Schmidt and his co-bloggers get into the nitty-gritty of climate research, interacting earnestly with fans as well as foes in long strings of reference-rich commentary. It's not an approach meant to attract a mass audience or stir a political movement — and Schmidt doesn't mean it to be.
"What I think is more doable and more achievable is getting to the point where the media and maybe politicians would have a more direct line to what the scientific consensus on an issue is, or whether there's a consensus at all. Sometimes there is no consensus," he said. "But where there is a consensus, I think it's important that the media be able to deal with that in a way that takes you out of the 'on the one side ... on the other side' style of journalism, because I think that confuses the public to a large degree."
That interplay between science and society is what Seed was going after in its year-end review, said Adam Bly, the magazine's founder and editor-in-chief. Among the other honorees are Jonathan Farley, a mathematician and counterterrorism consultant; Alex Deghan, a biologist who worked as an adviser in post-Saddam Iraq; and science-minded creative types like novelist Carrie Tiffany and artist Justine Cooper.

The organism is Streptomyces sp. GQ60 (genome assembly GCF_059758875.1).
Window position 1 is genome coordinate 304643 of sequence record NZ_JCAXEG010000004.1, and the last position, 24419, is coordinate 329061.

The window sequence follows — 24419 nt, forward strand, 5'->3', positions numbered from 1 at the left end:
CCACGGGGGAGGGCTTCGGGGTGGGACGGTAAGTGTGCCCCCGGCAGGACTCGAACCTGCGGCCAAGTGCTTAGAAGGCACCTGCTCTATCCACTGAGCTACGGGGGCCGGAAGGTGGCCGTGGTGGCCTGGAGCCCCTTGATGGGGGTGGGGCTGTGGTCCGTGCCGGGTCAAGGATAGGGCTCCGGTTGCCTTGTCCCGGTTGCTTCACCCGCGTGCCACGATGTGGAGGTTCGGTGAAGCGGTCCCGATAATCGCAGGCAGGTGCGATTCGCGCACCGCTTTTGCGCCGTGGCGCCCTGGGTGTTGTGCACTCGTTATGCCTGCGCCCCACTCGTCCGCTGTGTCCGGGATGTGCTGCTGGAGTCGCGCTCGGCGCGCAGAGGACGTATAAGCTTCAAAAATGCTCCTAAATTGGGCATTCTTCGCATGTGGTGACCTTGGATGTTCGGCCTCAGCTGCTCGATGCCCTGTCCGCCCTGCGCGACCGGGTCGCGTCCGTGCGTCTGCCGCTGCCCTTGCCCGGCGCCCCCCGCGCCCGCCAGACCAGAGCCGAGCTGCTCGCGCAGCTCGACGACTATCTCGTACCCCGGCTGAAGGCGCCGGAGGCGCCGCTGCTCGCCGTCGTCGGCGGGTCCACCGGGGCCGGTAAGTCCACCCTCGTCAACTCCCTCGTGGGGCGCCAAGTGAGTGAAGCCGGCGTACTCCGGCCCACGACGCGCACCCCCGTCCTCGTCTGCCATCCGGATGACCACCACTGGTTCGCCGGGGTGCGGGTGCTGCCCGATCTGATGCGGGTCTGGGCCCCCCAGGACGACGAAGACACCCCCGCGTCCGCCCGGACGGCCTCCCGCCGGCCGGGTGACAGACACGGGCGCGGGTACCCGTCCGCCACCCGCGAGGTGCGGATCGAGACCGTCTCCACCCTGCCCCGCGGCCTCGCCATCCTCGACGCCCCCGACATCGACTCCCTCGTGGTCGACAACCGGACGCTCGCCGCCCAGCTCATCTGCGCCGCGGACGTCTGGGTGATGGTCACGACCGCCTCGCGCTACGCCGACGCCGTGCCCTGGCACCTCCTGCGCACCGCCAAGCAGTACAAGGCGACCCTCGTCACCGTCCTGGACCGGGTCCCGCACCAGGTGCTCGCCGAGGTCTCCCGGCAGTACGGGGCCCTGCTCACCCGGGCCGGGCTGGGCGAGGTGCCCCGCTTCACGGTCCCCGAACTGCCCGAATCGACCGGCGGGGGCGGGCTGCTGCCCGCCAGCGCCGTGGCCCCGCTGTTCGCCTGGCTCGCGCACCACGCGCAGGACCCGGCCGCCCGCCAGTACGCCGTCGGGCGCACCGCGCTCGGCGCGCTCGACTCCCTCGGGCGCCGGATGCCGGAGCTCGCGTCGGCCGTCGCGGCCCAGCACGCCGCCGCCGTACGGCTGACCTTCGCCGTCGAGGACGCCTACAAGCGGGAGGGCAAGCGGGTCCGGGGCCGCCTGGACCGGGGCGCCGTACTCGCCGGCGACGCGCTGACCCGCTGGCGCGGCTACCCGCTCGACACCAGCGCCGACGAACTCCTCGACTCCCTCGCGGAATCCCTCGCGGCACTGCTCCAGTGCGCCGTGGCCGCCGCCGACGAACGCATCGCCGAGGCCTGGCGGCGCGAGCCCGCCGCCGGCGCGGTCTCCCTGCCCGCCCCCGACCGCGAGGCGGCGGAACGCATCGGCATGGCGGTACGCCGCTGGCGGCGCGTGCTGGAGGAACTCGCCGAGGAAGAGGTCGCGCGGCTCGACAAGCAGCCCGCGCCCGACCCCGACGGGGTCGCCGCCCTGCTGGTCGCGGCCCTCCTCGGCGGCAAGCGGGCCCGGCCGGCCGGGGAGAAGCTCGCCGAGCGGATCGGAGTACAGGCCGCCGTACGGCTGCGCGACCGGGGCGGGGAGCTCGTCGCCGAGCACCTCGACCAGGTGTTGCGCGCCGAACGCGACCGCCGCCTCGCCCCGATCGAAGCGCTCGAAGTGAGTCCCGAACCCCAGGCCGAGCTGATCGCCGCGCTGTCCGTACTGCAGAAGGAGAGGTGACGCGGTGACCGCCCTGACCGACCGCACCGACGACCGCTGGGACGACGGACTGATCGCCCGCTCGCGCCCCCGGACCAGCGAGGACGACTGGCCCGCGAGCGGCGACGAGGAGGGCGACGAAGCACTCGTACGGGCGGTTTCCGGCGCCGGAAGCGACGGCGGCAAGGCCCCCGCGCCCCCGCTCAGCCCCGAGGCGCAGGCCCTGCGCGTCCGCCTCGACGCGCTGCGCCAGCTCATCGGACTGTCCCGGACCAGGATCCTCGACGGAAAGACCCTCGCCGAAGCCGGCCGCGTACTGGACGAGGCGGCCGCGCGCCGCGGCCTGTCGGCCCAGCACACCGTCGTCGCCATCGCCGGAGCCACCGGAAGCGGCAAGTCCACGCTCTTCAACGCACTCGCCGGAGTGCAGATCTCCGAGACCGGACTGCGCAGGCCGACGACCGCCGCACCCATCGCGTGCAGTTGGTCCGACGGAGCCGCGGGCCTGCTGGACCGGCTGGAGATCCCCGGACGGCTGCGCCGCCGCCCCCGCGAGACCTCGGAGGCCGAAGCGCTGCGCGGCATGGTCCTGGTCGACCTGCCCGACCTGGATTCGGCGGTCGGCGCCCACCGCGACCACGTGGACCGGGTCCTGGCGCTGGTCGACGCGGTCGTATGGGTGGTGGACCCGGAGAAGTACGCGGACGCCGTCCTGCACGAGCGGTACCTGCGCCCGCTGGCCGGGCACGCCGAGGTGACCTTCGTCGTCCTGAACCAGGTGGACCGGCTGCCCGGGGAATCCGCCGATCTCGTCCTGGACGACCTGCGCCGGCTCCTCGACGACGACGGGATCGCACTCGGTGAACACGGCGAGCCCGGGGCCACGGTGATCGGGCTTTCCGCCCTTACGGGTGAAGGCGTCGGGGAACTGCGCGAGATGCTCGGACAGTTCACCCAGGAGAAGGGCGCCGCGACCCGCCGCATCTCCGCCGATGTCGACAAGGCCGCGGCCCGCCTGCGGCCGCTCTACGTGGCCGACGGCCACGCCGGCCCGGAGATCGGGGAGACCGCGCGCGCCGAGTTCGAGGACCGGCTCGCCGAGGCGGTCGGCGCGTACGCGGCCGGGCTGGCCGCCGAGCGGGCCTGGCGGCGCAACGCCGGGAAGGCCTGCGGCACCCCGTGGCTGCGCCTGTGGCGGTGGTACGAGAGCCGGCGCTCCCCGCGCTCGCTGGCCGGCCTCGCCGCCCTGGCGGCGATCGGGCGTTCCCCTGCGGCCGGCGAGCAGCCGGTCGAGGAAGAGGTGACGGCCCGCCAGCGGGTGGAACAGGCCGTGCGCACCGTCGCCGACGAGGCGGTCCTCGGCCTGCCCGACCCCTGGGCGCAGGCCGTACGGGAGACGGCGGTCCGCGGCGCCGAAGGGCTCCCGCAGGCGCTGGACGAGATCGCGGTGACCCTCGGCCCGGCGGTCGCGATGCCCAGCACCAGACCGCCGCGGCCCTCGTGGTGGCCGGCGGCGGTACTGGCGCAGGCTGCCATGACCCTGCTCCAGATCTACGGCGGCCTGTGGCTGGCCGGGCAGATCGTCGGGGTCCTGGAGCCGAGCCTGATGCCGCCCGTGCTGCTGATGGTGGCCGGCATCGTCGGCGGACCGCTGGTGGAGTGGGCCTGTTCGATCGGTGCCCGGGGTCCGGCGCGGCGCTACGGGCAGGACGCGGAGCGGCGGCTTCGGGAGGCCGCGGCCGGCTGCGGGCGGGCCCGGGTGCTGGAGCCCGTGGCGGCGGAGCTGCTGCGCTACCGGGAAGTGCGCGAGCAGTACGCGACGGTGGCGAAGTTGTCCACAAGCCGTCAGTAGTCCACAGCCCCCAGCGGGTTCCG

"The people we selected as the revolutionary minds of 2005 are not just scientists in a 20th-century sense," Bly told MSNBC.com. "They're connecting their ideas and their research with the broader public more so than might be the case with a 20th-century definition."
The social implications of science also played a big part in the selection of the Scientific American 50 — a year-end roundup of notables assembled by the 160-year-old magazine.